Planting shrubs and small trees along the water’s edge or interspersed throughout a feeding area can be effective. Geese need space to land and take off and also are uncomfortable feeding in areas where their view of potential predators is poor. Unfortunately, planting shrubs on a recreational field is not practical nor appropriate.
 
Allowing grass to grow to a height of one foot or more will make an area less attractive to feeding geese. However, in many of the urban areas where geese pose a nuisance, allowing lawns to grow taller grass is in direct conflict with current public use. Other methods of making turf less attractive to feeding geese include reducing fertilizer use, cease watering, and planting less palatable species. Some less palatable species include mature tall fescue, periwinkle, myrtle, pachysandra, English ivy, plantain lily, and ground juniper. These options may be acceptable for private landowners, but for most public use areas, they are not feasible.
 
Non-lethal techniques can be effective, particularly if several different methods are used in concert with each other and at the appropriate time (i.e., it is futile to install fencing around a pond if birds are flying in to feed). Most of the available non-lethal methods, except for habitat modification, are transitory in their effectiveness. Without “harsher” reinforcement, non-lethal techniques typically do not provide long-term solutions.
 
 
LETHAL TECHNIQUES

 
If habitat is not altered and human tolerance levels do not change, some level of population reduction in concert with non-lethal conditioning is the only way to be successful in the long-term. Population reduction can target annual production (eggs), the adult component, or both. This method, in whatever form it takes, is controversial. Decision makers must be prepared to field some discontent from the public once it is decided that the local goose population is going to be reduced.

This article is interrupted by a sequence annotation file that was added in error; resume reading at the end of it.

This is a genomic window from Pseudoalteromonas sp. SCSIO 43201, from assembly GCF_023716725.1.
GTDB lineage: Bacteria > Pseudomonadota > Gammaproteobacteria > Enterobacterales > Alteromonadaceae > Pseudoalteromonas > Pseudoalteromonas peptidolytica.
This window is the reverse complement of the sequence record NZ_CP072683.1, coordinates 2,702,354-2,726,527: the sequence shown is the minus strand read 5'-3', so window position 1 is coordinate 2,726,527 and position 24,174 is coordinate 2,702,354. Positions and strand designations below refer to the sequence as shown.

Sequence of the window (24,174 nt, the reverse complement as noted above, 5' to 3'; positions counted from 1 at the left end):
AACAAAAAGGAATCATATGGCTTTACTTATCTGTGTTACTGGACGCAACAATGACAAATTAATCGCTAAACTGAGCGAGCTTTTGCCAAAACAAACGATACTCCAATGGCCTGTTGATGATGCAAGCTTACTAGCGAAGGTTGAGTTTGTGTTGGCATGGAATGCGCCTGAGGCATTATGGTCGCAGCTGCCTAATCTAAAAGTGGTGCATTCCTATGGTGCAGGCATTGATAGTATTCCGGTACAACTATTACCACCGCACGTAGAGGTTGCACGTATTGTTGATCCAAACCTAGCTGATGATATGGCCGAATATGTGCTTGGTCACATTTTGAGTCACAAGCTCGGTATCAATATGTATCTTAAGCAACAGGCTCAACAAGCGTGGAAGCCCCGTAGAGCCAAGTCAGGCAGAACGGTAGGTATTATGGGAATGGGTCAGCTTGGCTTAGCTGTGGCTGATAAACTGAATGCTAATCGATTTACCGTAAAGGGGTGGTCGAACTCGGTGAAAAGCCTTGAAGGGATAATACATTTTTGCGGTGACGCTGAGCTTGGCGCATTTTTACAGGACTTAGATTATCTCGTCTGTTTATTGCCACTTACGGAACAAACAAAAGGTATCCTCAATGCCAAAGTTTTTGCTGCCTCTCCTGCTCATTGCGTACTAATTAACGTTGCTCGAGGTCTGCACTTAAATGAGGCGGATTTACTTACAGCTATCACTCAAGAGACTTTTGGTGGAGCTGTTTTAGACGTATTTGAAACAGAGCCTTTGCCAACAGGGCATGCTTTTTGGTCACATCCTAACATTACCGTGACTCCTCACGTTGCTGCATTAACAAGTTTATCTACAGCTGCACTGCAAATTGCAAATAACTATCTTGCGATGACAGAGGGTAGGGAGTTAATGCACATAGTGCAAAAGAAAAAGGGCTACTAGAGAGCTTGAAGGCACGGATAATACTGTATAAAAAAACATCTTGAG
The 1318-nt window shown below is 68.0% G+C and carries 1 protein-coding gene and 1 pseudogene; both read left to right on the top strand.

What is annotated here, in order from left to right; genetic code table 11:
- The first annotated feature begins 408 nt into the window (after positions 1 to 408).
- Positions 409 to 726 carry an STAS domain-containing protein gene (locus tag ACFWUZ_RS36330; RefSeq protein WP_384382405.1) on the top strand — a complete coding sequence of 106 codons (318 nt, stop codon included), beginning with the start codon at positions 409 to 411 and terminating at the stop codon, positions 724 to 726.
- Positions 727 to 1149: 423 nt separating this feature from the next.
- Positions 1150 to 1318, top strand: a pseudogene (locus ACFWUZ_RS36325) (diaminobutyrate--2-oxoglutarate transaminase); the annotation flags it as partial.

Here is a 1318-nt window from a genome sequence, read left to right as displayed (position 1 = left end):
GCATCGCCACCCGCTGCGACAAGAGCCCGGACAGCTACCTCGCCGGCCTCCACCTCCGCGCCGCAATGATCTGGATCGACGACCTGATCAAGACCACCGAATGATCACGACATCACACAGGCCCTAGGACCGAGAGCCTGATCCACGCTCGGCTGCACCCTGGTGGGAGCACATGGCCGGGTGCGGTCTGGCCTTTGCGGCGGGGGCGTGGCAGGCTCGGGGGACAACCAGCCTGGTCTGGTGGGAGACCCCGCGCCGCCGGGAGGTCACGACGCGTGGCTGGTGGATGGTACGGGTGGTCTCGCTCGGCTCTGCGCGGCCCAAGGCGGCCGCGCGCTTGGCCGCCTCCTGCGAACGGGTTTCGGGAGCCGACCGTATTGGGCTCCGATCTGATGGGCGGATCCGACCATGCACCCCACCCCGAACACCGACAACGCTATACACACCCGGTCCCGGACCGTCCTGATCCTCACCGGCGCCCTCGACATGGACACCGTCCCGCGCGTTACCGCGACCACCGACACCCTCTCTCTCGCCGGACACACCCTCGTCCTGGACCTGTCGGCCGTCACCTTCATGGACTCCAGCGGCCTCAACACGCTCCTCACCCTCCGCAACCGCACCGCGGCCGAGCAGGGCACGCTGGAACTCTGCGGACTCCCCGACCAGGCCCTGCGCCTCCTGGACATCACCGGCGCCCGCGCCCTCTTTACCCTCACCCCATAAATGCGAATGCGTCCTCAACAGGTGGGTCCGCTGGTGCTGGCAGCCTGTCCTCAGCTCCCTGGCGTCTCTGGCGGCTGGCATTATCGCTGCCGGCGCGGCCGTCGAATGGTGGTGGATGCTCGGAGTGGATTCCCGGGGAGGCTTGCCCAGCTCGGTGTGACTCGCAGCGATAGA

Egg Addling or Oiling
 
Targeting annual reproduction through egg addling, oiling, or puncturing is a popular, relatively uncontroversial way of curbing population growth. Geese are a long-lived species. In Connecticut, most resident geese residing in urban areas can live up to 15 years. They can be productive for 12 of those 15 years, with an average clutch size of 6. Egg addling will halt population growth, if and only if, more than 80% of nests are treated annually. It is very difficult to reduce the local goose population by merely halting annual production because egg addling targets the segment of the population (young) that already has the highest mortality rates. A simplified online registration process replaces the need to apply for and obtain a Federal depredation permit to addle eggs. Before any type of action can occur, participants must register with the United States Fish and Wildlife Service (USFWS).
 
 
Regulated Hunting of Resident Geese
 
Reducing the number of breeding adults is the only way to initiate and maintain a population decline of Canada geese. There are a number of ways to remove adult geese: hunting, depredation permits, and round-ups. Regulated hunting is an extremely effective method for reducing resident goose numbers and also keeping remaining birds from using an area. Hunting has resulted in a decline in goose numbers and problems in areas of the state where hunters have access to the birds. Connecticut has liberal goose hunting seasons, which have had a significant impact on resident geese in rural areas. In urban settings, the utility of hunting is limited, thus other means of reducing adult survival are necessary. Many golf courses in Connecticut allow hunting and, where feasible, hunting should be considered. View information about current Canada goose hunting regulations in Connecticut.